Still. A few seasons ago when we first thought CST was mortal we wondered who might beat him. And who he might be able to take being beaten by. We thought I was one of the people who could dethrone him. MWS was another, and always the more likely one to. It tells you of CST's skill that, ultimately, it took the cooperative work of three people to dethrone him.

With my rapid elimination from finals I finished the league in eighth place, after having finished the season in sixth. bunny_hugger exited finals in as few rounds as I did --- and we mercifully did not have to play one another for it --- but since she finished the season in fifth place, she ended up taking seventh. I think this is the first time she's beaten me in Lansing League, regular season and finals. And that's great, and I hope she remembers it when she hears those doubts about her being as good a pinball player as I am.

Trivia: The John Rennie-designed London Bridge, opened 1831, was widened by ten feet between 1902 and 1904 to keep up with traffic demands. Source: Old London Bridge: The Story of the Longest Inhabited Bridge in Europe, Patricia Pierce.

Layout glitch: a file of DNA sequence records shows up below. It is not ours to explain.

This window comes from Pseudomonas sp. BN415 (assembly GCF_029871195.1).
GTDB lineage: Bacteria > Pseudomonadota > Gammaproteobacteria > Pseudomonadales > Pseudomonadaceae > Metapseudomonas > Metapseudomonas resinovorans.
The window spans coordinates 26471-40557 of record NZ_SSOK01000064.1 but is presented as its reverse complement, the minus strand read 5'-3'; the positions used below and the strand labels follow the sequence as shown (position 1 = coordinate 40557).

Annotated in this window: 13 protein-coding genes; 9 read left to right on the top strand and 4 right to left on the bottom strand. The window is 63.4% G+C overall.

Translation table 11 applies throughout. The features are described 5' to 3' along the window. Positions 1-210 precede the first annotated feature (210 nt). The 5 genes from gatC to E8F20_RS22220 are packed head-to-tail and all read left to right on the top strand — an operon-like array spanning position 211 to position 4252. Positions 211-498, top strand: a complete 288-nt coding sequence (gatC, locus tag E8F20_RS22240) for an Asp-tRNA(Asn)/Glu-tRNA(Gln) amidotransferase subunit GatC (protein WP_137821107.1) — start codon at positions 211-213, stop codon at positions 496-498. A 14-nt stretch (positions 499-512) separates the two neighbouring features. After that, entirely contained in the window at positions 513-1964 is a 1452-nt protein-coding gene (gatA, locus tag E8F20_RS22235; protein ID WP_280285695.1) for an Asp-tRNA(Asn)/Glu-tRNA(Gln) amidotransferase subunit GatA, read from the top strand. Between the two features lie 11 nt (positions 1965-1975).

PS: My 2018 Mathematics A To Z: Randomness, a topic I've circled around before but, you know what? It keeps having stuff to talk about.

Currently Reading: The Amtrak Story, Frank N Wilner.

PPS: More of the morning in Kennywood, early August 2017:


A little something for you fans of knots and whatnot: the cable and the shock absorber mechanism for The Whip. I'm curious how often the cable needs to be replaced, or at least re-tightened, for the ride to work well.


From the queue of the Phantom's Revenge roller coaster: the Phantom's Revenge (turquoise steel coaster in the foreground), with the Turtle ride in the middle, and the Thunderbolt roller coaster in the distance.


Bye! Train leaving the Phantom's Revenge station.